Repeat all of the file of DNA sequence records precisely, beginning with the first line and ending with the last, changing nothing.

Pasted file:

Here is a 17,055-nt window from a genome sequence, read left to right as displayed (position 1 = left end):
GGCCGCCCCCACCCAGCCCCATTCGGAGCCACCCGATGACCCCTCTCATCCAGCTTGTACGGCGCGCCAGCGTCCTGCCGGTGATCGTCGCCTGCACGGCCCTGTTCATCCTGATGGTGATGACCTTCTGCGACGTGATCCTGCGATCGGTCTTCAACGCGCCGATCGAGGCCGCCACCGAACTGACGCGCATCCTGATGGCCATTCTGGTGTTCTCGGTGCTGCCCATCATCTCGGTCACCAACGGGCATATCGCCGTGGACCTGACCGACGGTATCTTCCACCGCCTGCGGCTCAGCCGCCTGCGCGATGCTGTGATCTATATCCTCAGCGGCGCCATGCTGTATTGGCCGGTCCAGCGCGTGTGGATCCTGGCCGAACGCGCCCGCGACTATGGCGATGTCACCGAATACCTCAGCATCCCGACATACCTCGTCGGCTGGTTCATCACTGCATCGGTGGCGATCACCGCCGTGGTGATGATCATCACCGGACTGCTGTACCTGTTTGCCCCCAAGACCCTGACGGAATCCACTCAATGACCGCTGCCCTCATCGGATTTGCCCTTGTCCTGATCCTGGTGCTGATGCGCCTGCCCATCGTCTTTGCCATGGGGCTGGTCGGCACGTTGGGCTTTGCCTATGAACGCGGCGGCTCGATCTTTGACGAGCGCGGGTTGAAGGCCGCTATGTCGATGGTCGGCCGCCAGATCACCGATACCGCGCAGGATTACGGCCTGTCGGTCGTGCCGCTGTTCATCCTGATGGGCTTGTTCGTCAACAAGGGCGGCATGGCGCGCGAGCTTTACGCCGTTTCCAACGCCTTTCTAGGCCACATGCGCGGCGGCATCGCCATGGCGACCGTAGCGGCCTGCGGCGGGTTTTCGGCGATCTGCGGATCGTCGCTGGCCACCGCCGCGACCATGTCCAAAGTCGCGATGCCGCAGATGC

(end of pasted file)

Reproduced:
Here is a 17,055-nt window from a genome sequence, read left to right as displayed (position 1 = left end):
GGCCGCCCCCACCCAGCCCCATTCGGAGCCACCCGATGACCCCTCTCATCCAGCTTGTACGGCGCGCCAGCGTCCTGCCGGTGATCGTCGCCTGCACGGCCCTGTTCATCCTGATGGTGATGACCTTCTGCGACGTGATCCTGCGATCGGTCTTCAACGCGCCGATCGAGGCCGCCACCGAACTGACGCGCATCCTGATGGCCATTCTGGTGTTCTCGGTGCTGCCCATCATCTCGGTCACCAACGGGCATATCGCCGTGGACCTGACCGACGGTATCTTCCACCGCCTGCGGCTCAGCCGCCTGCGCGATGCTGTGATCTATATCCTCAGCGGCGCCATGCTGTATTGGCCGGTCCAGCGCGTGTGGATCCTGGCCGAACGCGCCCGCGACTATGGCGATGTCACCGAATACCTCAGCATCCCGACATACCTCGTCGGCTGGTTCATCACTGCATCGGTGGCGATCACCGCCGTGGTGATGATCATCACCGGACTGCTGTACCTGTTTGCCCCCAAGACCCTGACGGAATCCACTCAATGACCGCTGCCCTCATCGGATTTGCCCTTGTCCTGATCCTGGTGCTGATGCGCCTGCCCATCGTCTTTGCCATGGGGCTGGTCGGCACGTTGGGCTTTGCCTATGAACGCGGCGGCTCGATCTTTGACGAGCGCGGGTTGAAGGCCGCTATGTCGATGGTCGGCCGCCAGATCACCGATACCGCGCAGGATTACGGCCTGTCGGTCGTGCCGCTGTTCATCCTGATGGGCTTGTTCGTCAACAAGGGCGGCATGGCGCGCGAGCTTTACGCCGTTTCCAACGCCTTTCTAGGCCACATGCGCGGCGGCATCGCCATGGCGACCGTAGCGGCCTGCGGCGGGTTTTCGGCGATCTGCGGATCGTCGCTGGCCACCGCCGCGACCATGTCCAAAGTCGCGATGCCGCAGATGC